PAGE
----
Wednesday, December 7, 2016

Tis the Season...

... for sales.

Yes, many of us attend the odd craft fair, book fair, or other 'Christmas' sale at this time of year hoping to cash in on a few extra sales before Christmas comes and people are more conservative with their pocket books.

Here I am at a local event, 'hocking' my books. (The cool fur hoods are my daughter's. She and I shared a table.) Asa member of our local chamber of commerce, the table was free, so it really only cost me my time, plus I made a few sales - always a plus.


Of course, it's still not too late to order on line, folks! Check out the 'Books' tab along the top. There is a drop down with different categories like 'Novels', 'Plays', Non-fiction', and 'Children's books'. My children's book The Sleepytown Express is now in hardcover, too - a great gift for the small ones in your life.

Blessings during the season!

Wednesday, November 30, 2016

November 2016 Links

Lessons From the Dust Bowl - my contribution to Inscribe's blog on the them of a writers' 'Winer seasons'.
Beyond Thankfulness - a short take on the season and what it means for us as believers, posted on The Word Guild's blog.

Wednesday, November 23, 2016

From the Editor's panel

Some very insightful tidbits and advice were shared at the 'editor's panel' at Inscribe's Fall Conference. On the panel were the following expert editors:

Carol Schaefer, columns' editor for Fellowscript Magazine; Nina Morey, editor in chief of Fellowscript Magazine; Dale Youngman, of Pagemaster Publishing; Susan King, editor of The Upper Room. 

Some key questions:

Why do I need an editor?
-        Carol Schafer used losing her keys as an example. She'd lost her keys and looked EVERYWHERE  for them with no success, until someone else came along and found them - in plain sight. I'm sure we've all had moments like this in our lives. The 'obvious' is not always obvious. Sometimes it takes another set of eyes. We all have blind spots. In the end we want the very best product we can manage and therefore good writers WANT to be edited. It makes them better.

What are some of the different kinds of editing?
-       Structural – This is an overall 'big picture' edit: (Are there holes? Is there flow? Show don’t tell rule etc.)
-       Copy editing – focuses details and rewriting.
-       Proofing – find all typos etc. (Some may call it line editing.)

      More takeaways:

- The best editing is invisible… it brings out the best of the author.
- Send the best copy you can to the editor. (So do some self editing first! Run it by your critique group first. Read it out loud.)
- Don’t trust the tools! Spell and grammar check can make mistakes. Be BETTER than your tools. Get out the grammar books and review! (It’s good medicine!)
- Put your work away for awhile. Come back to it with fresh eyes.
- Boil it down. Eliminate and tighten.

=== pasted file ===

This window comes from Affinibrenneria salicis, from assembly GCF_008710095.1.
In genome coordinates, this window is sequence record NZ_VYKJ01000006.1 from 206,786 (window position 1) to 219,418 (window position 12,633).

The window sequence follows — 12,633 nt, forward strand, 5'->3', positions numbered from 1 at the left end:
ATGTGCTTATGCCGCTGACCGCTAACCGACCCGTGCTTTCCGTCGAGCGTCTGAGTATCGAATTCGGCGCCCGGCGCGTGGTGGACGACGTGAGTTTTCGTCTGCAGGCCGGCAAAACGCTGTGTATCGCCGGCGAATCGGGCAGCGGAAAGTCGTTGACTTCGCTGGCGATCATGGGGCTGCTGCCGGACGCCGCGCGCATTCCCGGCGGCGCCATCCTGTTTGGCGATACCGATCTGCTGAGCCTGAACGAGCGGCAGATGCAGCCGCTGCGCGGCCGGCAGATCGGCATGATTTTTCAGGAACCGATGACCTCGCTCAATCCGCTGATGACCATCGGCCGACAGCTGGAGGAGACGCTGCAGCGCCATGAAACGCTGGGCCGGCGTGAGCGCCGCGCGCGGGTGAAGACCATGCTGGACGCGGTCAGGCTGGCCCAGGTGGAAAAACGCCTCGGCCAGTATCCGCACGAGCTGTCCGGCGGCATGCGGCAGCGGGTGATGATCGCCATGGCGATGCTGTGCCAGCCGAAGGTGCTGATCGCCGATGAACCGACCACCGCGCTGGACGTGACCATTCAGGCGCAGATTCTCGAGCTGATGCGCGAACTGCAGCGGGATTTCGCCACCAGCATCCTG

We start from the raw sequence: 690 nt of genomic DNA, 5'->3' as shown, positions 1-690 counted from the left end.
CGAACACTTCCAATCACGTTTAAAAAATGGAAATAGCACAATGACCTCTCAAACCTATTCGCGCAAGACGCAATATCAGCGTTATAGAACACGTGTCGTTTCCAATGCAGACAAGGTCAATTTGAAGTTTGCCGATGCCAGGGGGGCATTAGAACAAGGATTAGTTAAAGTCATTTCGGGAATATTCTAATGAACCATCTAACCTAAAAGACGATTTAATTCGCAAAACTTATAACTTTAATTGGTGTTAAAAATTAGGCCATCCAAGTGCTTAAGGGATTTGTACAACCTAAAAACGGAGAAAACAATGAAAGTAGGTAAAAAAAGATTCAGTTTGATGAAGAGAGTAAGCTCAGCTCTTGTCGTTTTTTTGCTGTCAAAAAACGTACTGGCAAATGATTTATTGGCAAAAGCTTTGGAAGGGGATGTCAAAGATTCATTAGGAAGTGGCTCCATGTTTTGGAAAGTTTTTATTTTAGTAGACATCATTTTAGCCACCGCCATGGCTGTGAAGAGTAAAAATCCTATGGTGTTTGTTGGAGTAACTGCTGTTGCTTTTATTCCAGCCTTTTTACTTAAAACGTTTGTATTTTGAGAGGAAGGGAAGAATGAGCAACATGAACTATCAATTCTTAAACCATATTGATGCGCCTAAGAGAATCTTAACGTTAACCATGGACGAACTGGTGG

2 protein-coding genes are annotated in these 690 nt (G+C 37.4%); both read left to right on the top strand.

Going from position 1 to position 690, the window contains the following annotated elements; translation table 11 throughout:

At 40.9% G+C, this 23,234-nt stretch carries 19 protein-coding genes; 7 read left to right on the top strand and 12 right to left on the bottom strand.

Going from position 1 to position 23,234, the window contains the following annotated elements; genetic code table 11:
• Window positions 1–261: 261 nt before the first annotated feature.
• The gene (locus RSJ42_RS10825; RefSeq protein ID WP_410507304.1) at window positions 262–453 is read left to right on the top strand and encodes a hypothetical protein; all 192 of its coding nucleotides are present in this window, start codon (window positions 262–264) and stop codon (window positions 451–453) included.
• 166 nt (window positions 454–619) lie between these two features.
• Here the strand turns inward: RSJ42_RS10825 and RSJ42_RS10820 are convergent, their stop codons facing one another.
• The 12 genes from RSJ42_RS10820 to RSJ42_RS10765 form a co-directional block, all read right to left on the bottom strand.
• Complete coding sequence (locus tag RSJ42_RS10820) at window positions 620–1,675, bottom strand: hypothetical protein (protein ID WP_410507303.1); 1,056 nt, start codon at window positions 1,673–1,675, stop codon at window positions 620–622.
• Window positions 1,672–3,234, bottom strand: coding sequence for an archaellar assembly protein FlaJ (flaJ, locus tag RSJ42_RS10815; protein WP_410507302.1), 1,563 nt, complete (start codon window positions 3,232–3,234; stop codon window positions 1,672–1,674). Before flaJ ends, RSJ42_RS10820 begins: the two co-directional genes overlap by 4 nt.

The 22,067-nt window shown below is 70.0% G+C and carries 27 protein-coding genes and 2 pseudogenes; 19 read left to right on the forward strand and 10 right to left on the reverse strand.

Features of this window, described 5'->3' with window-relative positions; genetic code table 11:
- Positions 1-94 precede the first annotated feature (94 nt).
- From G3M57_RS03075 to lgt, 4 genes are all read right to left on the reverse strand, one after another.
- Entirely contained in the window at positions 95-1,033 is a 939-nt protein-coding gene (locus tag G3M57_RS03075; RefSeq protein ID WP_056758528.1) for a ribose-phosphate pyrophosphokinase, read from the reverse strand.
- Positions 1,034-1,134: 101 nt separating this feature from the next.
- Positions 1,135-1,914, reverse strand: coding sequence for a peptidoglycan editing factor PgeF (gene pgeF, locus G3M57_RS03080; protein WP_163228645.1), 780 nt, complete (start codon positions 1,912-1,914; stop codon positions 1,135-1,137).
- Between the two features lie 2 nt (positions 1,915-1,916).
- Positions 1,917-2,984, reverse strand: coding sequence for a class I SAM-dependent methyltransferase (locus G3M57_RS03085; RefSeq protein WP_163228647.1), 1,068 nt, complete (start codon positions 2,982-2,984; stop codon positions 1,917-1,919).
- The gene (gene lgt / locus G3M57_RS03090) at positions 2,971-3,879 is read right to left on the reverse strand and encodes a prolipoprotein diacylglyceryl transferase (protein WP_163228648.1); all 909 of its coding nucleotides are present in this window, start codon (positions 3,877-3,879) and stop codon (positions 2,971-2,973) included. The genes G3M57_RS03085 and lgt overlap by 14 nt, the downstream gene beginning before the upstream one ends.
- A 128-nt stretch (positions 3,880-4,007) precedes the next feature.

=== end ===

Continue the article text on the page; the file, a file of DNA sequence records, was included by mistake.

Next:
- Editors are looking for excellence, not perfection. (Know when to move on!)
- submit to guidelines and be organized if you are submitting to more than one place.

It’s okay to disagree with your editor, but make sure you are open to suggestions. Listen and learn. Your editor is not your adversary. Expect to be dismayed and challenged, but in the end, be pleased. Editors love TEACHABLE authors.

Suggested resources:
Telling Lies for Fun and Profit
Grammar Girl
grammarly.com
Chicago Manual of Style 16th edition
Strunk and White’s Elements of Style

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Monetizing Your Creativity (podcast)


Wednesday, November 16, 2016

Sage Advice from Linda Hall

I have several wise words from author and speaker Linda Hall, who was keynote at InScribe's fall conference in September of this year.

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Linda’s career has been a study in ups and downs. However, she is a champion of staying true to oneself and with that she offered these ‘Sage Bits of Wisdom’:

1.     Read widely and let your kids read widely.
2.     Write where you are grounded. (Her take on ‘write what you know’)
3.     Be the one who writes. (Volunteer for your church, organizations etc. it’s good practice.)
4.     Be respectful. Ex: Paul when he said, “Men of Athens I perceive that in every way you are religious…” he didn’t start arguing right away but was respectful in order to gain their respect in return.
5.     There is no secret formula for success. “There are three rules to writing a novel but no one knows what they are.” Somerset ______
6.     Read stuff that is better than yours.
7.     Life is unpredictable so go with the flow.
8.     Find joy in what you do.
9.     Don’t write cat stories for a dog magazine.
10. Just do it! Don’t be afraid to try it scared.
11. Write the way you talk… write the way your heart talks. Don’t be a fake.

More advice from Linda about Switching Genres.